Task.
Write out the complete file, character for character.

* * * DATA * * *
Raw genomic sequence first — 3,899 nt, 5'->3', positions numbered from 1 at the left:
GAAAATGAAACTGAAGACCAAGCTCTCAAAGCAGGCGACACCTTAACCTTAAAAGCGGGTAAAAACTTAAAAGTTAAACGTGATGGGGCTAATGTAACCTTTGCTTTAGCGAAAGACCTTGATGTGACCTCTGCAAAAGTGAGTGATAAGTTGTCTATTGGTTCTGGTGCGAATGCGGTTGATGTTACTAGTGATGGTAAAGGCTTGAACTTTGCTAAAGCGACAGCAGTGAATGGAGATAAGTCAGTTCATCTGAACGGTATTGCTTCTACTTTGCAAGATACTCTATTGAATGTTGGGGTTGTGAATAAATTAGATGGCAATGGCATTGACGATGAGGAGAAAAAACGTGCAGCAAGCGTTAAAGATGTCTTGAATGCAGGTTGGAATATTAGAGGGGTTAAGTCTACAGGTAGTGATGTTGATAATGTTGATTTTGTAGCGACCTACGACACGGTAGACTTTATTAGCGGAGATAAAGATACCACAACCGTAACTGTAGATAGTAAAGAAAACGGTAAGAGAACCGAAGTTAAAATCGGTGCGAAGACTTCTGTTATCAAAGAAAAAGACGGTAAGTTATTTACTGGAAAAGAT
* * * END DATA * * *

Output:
Raw genomic sequence first — 3,899 nt, 5'->3', positions numbered from 1 at the left:
GAAAATGAAACTGAAGACCAAGCTCTCAAAGCAGGCGACACCTTAACCTTAAAAGCGGGTAAAAACTTAAAAGTTAAACGTGATGGGGCTAATGTAACCTTTGCTTTAGCGAAAGACCTTGATGTGACCTCTGCAAAAGTGAGTGATAAGTTGTCTATTGGTTCTGGTGCGAATGCGGTTGATGTTACTAGTGATGGTAAAGGCTTGAACTTTGCTAAAGCGACAGCAGTGAATGGAGATAAGTCAGTTCATCTGAACGGTATTGCTTCTACTTTGCAAGATACTCTATTGAATGTTGGGGTTGTGAATAAATTAGATGGCAATGGCATTGACGATGAGGAGAAAAAACGTGCAGCAAGCGTTAAAGATGTCTTGAATGCAGGTTGGAATATTAGAGGGGTTAAGTCTACAGGTAGTGATGTTGATAATGTTGATTTTGTAGCGACCTACGACACGGTAGACTTTATTAGCGGAGATAAAGATACCACAACCGTAACTGTAGATAGTAAAGAAAACGGTAAGAGAACCGAAGTTAAAATCGGTGCGAAGACTTCTGTTATCAAAGAAAAAGACGGTAAGTTATTTACTGGAAAAGAT